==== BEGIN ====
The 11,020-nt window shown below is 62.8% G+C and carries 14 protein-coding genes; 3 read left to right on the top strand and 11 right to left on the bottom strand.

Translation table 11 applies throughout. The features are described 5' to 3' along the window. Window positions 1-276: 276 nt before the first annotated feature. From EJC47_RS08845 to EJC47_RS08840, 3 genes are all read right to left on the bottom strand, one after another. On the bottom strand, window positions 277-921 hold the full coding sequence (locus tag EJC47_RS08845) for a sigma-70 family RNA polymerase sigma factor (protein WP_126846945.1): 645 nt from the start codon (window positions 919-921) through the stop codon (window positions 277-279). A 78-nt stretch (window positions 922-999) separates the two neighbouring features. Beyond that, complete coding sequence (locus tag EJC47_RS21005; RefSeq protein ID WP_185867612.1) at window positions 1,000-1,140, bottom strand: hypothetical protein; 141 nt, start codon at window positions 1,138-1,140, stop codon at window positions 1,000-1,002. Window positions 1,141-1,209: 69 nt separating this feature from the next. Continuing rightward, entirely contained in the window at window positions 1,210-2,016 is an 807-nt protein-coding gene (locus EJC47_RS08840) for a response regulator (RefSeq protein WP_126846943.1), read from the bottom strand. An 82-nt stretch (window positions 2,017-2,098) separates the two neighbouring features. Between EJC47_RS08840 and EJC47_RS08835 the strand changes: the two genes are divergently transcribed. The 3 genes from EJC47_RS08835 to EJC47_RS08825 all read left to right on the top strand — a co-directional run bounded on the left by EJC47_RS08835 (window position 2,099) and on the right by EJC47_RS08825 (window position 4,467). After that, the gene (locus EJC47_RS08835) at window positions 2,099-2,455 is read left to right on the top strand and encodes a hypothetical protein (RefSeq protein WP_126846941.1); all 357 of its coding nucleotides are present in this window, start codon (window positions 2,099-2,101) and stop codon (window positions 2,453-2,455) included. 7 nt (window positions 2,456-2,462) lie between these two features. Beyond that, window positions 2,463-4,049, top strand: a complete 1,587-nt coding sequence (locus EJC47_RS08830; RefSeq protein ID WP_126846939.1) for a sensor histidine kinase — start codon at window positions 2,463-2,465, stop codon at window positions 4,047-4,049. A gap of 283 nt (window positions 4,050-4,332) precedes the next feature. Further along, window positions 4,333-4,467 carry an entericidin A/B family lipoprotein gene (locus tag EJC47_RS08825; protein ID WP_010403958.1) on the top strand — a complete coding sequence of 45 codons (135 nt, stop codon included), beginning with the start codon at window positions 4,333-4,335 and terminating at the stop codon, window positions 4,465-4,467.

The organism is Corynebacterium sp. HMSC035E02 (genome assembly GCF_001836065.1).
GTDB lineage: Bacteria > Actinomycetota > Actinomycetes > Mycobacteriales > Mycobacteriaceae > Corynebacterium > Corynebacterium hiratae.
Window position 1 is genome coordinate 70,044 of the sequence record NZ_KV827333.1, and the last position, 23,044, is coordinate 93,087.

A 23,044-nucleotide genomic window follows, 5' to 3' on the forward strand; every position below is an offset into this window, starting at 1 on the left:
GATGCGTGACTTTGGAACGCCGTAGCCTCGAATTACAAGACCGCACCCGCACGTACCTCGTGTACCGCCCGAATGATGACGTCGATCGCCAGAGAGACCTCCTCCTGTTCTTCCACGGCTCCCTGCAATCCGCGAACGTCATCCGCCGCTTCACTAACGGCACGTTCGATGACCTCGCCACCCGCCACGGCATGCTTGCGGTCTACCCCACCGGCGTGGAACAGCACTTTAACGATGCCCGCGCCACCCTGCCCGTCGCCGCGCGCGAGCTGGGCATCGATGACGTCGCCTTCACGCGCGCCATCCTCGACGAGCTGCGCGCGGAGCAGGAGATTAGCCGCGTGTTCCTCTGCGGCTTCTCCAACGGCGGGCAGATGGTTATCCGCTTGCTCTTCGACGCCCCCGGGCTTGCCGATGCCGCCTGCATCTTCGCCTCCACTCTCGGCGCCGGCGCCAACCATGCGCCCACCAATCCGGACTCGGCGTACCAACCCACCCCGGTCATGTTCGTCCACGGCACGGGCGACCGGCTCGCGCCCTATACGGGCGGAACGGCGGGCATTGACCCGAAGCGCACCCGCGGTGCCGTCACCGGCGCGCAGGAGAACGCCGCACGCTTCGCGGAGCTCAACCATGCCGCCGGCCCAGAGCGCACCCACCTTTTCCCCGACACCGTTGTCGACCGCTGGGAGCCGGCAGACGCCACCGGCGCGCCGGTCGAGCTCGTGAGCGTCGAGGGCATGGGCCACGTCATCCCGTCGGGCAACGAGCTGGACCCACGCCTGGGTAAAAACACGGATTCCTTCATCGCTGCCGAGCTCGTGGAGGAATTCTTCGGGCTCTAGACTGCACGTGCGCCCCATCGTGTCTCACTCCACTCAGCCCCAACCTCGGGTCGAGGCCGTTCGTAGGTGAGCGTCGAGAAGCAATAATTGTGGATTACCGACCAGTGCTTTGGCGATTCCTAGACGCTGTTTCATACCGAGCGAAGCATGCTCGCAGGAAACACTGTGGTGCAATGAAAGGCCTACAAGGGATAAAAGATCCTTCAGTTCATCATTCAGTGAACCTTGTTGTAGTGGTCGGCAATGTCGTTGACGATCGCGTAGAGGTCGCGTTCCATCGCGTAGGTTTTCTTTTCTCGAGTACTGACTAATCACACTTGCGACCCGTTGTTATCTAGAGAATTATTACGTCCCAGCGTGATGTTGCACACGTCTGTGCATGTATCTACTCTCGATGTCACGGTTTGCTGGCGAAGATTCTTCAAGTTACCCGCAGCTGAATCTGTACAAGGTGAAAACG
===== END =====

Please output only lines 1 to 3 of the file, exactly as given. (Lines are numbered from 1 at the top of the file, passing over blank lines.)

The 11,020-nt window shown below is 62.8% G+C and carries 14 protein-coding genes; 3 read left to right on the top strand and 11 right to left on the bottom strand.

Translation table 11 applies throughout. The features are described 5' to 3' along the window. Window positions 1-276: 276 nt before the first annotated feature. From EJC47_RS08845 to EJC47_RS08840, 3 genes are all read right to left on the bottom strand, one after another. On the bottom strand, window positions 277-921 hold the full coding sequence (locus tag EJC47_RS08845) for a sigma-70 family RNA polymerase sigma factor (protein WP_126846945.1): 645 nt from the start codon (window positions 919-921) through the stop codon (window positions 277-279). A 78-nt stretch (window positions 922-999) separates the two neighbouring features. Beyond that, complete coding sequence (locus tag EJC47_RS21005; RefSeq protein ID WP_185867612.1) at window positions 1,000-1,140, bottom strand: hypothetical protein; 141 nt, start codon at window positions 1,138-1,140, stop codon at window positions 1,000-1,002. Window positions 1,141-1,209: 69 nt separating this feature from the next. Continuing rightward, entirely contained in the window at window positions 1,210-2,016 is an 807-nt protein-coding gene (locus EJC47_RS08840) for a response regulator (RefSeq protein WP_126846943.1), read from the bottom strand. An 82-nt stretch (window positions 2,017-2,098) separates the two neighbouring features. Between EJC47_RS08840 and EJC47_RS08835 the strand changes: the two genes are divergently transcribed. The 3 genes from EJC47_RS08835 to EJC47_RS08825 all read left to right on the top strand — a co-directional run bounded on the left by EJC47_RS08835 (window position 2,099) and on the right by EJC47_RS08825 (window position 4,467). After that, the gene (locus EJC47_RS08835) at window positions 2,099-2,455 is read left to right on the top strand and encodes a hypothetical protein (RefSeq protein WP_126846941.1); all 357 of its coding nucleotides are present in this window, start codon (window positions 2,099-2,101) and stop codon (window positions 2,453-2,455) included. 7 nt (window positions 2,456-2,462) lie between these two features. Beyond that, window positions 2,463-4,049, top strand: a complete 1,587-nt coding sequence (locus EJC47_RS08830; RefSeq protein ID WP_126846939.1) for a sensor histidine kinase — start codon at window positions 2,463-2,465, stop codon at window positions 4,047-4,049. A gap of 283 nt (window positions 4,050-4,332) precedes the next feature. Further along, window positions 4,333-4,467 carry an entericidin A/B family lipoprotein gene (locus tag EJC47_RS08825; protein ID WP_010403958.1) on the top strand — a complete coding sequence of 45 codons (135 nt, stop codon included), beginning with the start codon at window positions 4,333-4,335 and terminating at the stop codon, window positions 4,465-4,467.

The organism is Corynebacterium sp. HMSC035E02 (genome assembly GCF_001836065.1).